European Stocks Decline on Concern Over Lockdown Extension Risks
(Bloomberg) -- European shares fell as the U.K.’s warning of a lockdown extension spurred worries of a longer-lasting economic impact from the pandemic, with travel and leisure shares leading losses.
The Stoxx Europe 600 Index dropped 0.6% by the close, as cyclical and value shares came under pressure. Almost all sectors were in the red, with miners, banks and energy shares among the biggest decliners. Chipmaker ASML Holding N.V. retreated 1.6% after U.S. giant Intel Corp. said most chips will be made internally by 2023.
European stocks are sliding from an almost 11-month high as current virus concerns overshadow longer-term optimism over the rollout of vaccines. In a blow to those investors who were betting on a reopening of economies, U.K. Prime Minister Boris Johnson signaled that the country’s restrictions could last into summer. In the euro area, PMI data showed services remained in contraction, while manufacturing expanded in line with estimates.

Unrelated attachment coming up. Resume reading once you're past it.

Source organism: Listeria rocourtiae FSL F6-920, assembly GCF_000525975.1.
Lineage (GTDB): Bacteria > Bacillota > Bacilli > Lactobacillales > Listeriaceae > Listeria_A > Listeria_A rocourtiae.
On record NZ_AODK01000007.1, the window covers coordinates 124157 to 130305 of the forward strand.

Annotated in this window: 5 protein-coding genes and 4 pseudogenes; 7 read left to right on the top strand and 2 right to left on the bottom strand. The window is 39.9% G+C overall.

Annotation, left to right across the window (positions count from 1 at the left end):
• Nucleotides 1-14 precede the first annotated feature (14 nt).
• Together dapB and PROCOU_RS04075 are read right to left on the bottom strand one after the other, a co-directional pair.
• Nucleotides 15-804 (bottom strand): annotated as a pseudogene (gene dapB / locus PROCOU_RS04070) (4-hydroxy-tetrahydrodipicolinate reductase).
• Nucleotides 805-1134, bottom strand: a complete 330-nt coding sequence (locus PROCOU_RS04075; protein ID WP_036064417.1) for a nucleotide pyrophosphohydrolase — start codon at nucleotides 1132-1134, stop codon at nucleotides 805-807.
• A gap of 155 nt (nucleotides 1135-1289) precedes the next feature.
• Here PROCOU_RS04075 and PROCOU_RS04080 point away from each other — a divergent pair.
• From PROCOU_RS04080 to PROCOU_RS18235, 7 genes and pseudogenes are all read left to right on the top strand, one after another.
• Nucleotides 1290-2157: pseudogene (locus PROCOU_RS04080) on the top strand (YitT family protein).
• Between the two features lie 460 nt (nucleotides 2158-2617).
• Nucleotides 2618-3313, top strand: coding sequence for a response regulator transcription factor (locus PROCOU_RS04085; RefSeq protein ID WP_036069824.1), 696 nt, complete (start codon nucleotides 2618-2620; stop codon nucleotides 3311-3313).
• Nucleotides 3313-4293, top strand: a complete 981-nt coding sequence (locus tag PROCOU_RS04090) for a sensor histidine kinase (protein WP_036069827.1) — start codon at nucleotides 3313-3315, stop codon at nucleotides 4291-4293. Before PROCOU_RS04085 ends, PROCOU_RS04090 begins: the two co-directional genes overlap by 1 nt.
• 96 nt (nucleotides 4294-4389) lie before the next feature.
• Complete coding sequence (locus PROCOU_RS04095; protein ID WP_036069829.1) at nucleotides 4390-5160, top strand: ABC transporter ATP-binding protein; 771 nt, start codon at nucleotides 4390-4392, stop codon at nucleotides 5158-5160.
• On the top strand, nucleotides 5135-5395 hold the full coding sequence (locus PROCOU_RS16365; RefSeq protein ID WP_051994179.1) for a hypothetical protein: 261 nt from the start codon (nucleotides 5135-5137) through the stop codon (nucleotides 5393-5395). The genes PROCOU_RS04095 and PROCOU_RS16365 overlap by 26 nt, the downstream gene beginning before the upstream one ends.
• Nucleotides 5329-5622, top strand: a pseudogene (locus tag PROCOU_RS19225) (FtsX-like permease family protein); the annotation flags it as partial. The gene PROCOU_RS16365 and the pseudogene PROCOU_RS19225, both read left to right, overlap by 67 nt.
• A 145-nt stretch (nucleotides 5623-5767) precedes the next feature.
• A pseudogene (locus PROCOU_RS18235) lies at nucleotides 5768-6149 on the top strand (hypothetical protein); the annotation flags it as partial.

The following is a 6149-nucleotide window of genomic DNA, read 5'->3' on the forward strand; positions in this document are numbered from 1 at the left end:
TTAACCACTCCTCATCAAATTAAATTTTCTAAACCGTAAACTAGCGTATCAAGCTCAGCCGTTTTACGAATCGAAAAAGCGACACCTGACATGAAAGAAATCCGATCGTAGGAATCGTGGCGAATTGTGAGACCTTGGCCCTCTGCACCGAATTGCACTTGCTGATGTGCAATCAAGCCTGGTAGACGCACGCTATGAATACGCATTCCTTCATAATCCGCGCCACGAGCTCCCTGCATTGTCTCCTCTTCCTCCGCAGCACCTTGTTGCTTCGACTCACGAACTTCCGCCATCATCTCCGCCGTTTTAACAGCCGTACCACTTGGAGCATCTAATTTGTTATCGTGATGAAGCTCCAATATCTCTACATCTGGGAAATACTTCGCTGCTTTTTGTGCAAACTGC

“The tightening of restrictions into 2021 has therefore led to a renewed slowdown in activity across Europe, especially in the U.K.,” said Goldman Sachs Group Inc. strategists including Sven Jari Stehn and Alain Durre in a note. They see “near-term risks skewed to the downside, before growth picks up sharply from the spring.“
The economic figures came a day after European Central Bank President Christine Lagarde signaled that the euro-area is headed for a double-dip recession.
“Virus cases are at a record and with more lockdowns on the horizon, markets will price in Lagarde’s warning of a new short recession,” said Diego Fernandez, chief investment officer at A&G Banca Privada in Madrid.
In Italy, the FTSE MIB tumbled 1.5%, the most in a month, as allies of Italian Prime Minister Giuseppe Conte raise the specter of early elections in a bid to win over lawmakers.
Any further risk of a new vote “could negatively affect share prices,” Citigroup Inc. analysts said in a note. The country’s lenders were among the fallers on the Stoxx 600 Banks Index, and Citigroup said it expects “Italian financials to remain volatile until a final solution materializes.”
Separately, European stock funds had an inflow of $1.3 billion in the week through Jan. 20, Bank of America said in a report, citing EPFR Global data.
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